TULSA – A Chickasaw icon is getting re-introduced to a national audience on the big screen.

After more than a year on the festival circuit, “Te Ata” opened commercially in Oklahoma recently with red carpet premieres in Ada and Tulsa. Produced by the Chickasaw Nation and distributed by Paladin, the storyteller’s biopic is now in national release.

“It’s a little nerve-wracking to see what other folks might think,” Jeannie Barbour, Chickasaw Nation Creative Development Director, said at the film’s Sept. 28 red carpet premiere at Circle Cinema. “I’m optimistic, mainly because I got to see audience reaction at film festivals. It has a lot of universal appeal and the story deals with the same types of issues anyone would have.”

Born Mary Frances Thompson near Tishomingo, Te Ata attended what is now the University of Science and Arts of Oklahoma and went on to perform on a St. Louis-based Chautauqua circuit, telling traditional stories not only from the Chickasaw Nation, but over time, gained permission from other tribes to tell their stories as well.

During the course of her six-decade career, Te Ata performed for both on Broadway and for multiple world leaders, including Franklin and Eleanor Roosevelt and King George VI of England.

Barbour joined the Chickasaw Nation’s communications department in 2011. Her first task: start doing the research necessary in order to bring Te Ata’s story to the screen.

She then spent the next two years interviewing friends and family, criss-crossing the country on site visits and scouring letters, newspaper clippings and other period documents.

Although the bulk of the film is set in the 1920s and 1930s, Barbour had no problem finding first hand accounts and primary documents to help flesh out all the details.

“Her family wanted to talk about her at every turn,” she said with a chuckle. “All I had to do was pick up the phone and make a call.”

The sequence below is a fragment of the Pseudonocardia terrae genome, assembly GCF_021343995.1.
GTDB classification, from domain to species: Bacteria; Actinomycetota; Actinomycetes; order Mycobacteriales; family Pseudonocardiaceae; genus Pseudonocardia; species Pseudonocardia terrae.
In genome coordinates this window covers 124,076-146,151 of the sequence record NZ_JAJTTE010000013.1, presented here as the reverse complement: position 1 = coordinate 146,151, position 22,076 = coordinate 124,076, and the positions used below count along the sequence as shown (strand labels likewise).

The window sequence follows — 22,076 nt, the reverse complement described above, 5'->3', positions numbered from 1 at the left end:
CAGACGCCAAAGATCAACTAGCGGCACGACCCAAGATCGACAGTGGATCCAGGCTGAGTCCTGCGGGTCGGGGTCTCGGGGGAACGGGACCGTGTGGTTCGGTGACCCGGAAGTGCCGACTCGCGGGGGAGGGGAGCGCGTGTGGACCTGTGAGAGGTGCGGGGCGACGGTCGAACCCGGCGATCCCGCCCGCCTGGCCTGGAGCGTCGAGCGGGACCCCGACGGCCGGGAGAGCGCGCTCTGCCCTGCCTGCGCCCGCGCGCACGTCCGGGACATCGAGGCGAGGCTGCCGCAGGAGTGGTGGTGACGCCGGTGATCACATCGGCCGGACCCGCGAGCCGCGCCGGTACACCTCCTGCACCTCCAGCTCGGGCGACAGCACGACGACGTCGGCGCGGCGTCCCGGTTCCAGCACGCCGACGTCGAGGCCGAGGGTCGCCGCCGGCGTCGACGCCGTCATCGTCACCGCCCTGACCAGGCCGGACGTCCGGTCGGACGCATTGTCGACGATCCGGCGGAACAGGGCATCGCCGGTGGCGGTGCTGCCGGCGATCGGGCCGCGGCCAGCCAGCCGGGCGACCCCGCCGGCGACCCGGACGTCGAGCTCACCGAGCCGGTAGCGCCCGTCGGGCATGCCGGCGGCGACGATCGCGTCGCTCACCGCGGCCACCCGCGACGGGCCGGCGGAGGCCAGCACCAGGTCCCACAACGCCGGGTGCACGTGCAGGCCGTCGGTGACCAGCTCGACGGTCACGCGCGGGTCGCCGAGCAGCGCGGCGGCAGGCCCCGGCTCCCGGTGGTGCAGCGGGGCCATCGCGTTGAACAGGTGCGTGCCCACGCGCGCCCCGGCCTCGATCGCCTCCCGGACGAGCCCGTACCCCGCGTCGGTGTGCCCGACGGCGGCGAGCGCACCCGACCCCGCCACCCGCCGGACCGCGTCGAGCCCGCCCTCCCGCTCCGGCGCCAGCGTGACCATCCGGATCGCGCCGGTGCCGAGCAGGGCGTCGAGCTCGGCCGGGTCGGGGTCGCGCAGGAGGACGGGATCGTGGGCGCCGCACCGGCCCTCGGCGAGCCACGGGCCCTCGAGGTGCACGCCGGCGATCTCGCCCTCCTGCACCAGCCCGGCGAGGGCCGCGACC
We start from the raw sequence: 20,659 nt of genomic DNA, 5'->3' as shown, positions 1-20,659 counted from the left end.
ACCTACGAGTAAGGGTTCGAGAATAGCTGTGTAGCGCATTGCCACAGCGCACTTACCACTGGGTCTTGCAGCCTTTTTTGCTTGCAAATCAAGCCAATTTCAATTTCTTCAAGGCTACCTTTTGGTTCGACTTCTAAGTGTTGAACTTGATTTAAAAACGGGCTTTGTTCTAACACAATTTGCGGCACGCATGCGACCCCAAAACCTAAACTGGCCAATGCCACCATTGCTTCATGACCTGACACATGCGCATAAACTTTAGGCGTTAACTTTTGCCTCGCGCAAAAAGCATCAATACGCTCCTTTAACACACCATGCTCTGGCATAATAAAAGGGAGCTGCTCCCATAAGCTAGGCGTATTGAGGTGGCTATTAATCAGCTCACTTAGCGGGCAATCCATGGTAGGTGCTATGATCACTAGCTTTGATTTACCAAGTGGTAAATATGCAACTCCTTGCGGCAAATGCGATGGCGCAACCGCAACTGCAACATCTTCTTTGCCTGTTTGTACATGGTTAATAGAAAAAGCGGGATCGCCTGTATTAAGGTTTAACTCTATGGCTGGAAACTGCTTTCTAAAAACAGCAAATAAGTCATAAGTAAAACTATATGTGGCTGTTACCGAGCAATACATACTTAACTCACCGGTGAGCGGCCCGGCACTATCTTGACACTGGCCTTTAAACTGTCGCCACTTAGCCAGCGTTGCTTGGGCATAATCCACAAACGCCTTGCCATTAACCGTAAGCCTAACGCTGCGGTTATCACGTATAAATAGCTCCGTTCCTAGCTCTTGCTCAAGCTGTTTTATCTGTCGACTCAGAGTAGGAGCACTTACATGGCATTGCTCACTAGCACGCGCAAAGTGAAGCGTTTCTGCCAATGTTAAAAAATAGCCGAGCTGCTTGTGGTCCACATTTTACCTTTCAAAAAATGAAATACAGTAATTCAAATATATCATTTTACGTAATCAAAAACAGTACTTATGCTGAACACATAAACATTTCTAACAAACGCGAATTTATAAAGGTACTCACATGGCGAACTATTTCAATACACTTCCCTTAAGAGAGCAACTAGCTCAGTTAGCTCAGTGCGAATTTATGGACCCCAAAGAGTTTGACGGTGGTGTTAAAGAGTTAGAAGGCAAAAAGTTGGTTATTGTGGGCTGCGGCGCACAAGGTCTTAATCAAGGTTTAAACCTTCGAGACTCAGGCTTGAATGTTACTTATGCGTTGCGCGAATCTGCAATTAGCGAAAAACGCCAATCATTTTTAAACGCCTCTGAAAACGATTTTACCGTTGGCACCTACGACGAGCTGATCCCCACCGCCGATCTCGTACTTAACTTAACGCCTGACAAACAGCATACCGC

Quechua-Huachipaeri actress Q’orianka Kilcher portrays the Chickasaw storyteller. A native of Hawaii by way of the Amazon, Kilcher was appreciative of the fan-packed lobby at the film’s Tulsa premiere.

“It’s so beautiful to be able to come here and do the first premiere…where the spirit of the film is,” she said. “It’s been so heartwarming to see all the love and support from everyone here in Oklahoma and the different tribes that are coming.

“It’s beautiful because this film is inspiring and carries out the message Te Ata hoped for throughout her career to be that bridge and connect people.”

The movie was shot almost entirely in Oklahoma, with several scenes filmed on location within the Chickasaw Nation and Guthrie pinch-hitting for New York City.

The Chickasaw Nation helped facilitate casting with open calls for extras and providing a cameo appearance for the tribe’s current governor, Bill Anoatubby.

“This is our attempt to tell our stories from our perspective,” Barbour said. “This is a person who did some fantastic things throughout her life that impacted history for Native people.”

Te Ata died in 1995, less than two months before her 100th birthday. The first initiate into USAO’s Hall of Fame, she was inducted into the Oklahoma Hall of Fame in 1957 and named Oklahoma’s first State Treasure in 1987.

Directed by Nathan Frankowski, other cast members include Mackenzie Astin (“Scandal”), Gil Birmingham (“Unbreakable Kimmy Schmidt”), Graham Greene (“Longmire”) and Sand Springs native Cindy Pickett (“Ferris Bueller’s Day Off”).

To watch the trailer visit the film website.

To find a showing near you visit here.